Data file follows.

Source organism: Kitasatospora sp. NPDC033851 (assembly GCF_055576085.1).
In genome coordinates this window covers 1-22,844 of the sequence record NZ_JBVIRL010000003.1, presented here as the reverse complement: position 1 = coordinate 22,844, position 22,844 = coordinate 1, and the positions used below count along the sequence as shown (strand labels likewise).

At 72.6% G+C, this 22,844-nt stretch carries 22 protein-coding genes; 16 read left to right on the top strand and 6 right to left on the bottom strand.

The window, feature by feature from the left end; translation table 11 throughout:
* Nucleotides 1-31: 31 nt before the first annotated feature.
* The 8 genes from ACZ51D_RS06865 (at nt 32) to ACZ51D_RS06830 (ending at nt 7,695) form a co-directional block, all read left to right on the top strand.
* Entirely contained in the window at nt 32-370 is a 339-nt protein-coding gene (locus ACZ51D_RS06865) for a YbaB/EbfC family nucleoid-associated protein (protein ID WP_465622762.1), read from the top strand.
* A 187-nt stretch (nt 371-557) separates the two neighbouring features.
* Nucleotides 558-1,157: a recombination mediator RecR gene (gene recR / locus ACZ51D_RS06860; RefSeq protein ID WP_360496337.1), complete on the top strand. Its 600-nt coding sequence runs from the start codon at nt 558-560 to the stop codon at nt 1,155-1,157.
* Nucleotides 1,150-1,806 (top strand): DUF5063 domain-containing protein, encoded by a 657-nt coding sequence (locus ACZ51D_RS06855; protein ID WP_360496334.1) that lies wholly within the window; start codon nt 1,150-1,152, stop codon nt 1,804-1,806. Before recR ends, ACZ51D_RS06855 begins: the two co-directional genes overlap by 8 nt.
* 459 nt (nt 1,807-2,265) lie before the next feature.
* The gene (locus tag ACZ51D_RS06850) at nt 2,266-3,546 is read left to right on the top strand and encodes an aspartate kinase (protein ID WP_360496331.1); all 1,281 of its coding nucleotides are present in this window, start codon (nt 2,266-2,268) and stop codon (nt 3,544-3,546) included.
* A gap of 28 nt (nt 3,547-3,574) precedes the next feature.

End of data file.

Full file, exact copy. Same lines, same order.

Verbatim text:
Source organism: Kitasatospora sp. NPDC033851 (assembly GCF_055576085.1).
In genome coordinates this window covers 1-22,844 of the sequence record NZ_JBVIRL010000003.1, presented here as the reverse complement: position 1 = coordinate 22,844, position 22,844 = coordinate 1, and the positions used below count along the sequence as shown (strand labels likewise).

At 72.6% G+C, this 22,844-nt stretch carries 22 protein-coding genes; 16 read left to right on the top strand and 6 right to left on the bottom strand.

The window, feature by feature from the left end; translation table 11 throughout:
* Nucleotides 1-31: 31 nt before the first annotated feature.
* The 8 genes from ACZ51D_RS06865 (at nt 32) to ACZ51D_RS06830 (ending at nt 7,695) form a co-directional block, all read left to right on the top strand.
* Entirely contained in the window at nt 32-370 is a 339-nt protein-coding gene (locus ACZ51D_RS06865) for a YbaB/EbfC family nucleoid-associated protein (protein ID WP_465622762.1), read from the top strand.
* A 187-nt stretch (nt 371-557) separates the two neighbouring features.
* Nucleotides 558-1,157: a recombination mediator RecR gene (gene recR / locus ACZ51D_RS06860; RefSeq protein ID WP_360496337.1), complete on the top strand. Its 600-nt coding sequence runs from the start codon at nt 558-560 to the stop codon at nt 1,155-1,157.
* Nucleotides 1,150-1,806 (top strand): DUF5063 domain-containing protein, encoded by a 657-nt coding sequence (locus ACZ51D_RS06855; protein ID WP_360496334.1) that lies wholly within the window; start codon nt 1,150-1,152, stop codon nt 1,804-1,806. Before recR ends, ACZ51D_RS06855 begins: the two co-directional genes overlap by 8 nt.
* 459 nt (nt 1,807-2,265) lie before the next feature.
* The gene (locus tag ACZ51D_RS06850) at nt 2,266-3,546 is read left to right on the top strand and encodes an aspartate kinase (protein ID WP_360496331.1); all 1,281 of its coding nucleotides are present in this window, start codon (nt 2,266-2,268) and stop codon (nt 3,544-3,546) included.
* A gap of 28 nt (nt 3,547-3,574) precedes the next feature.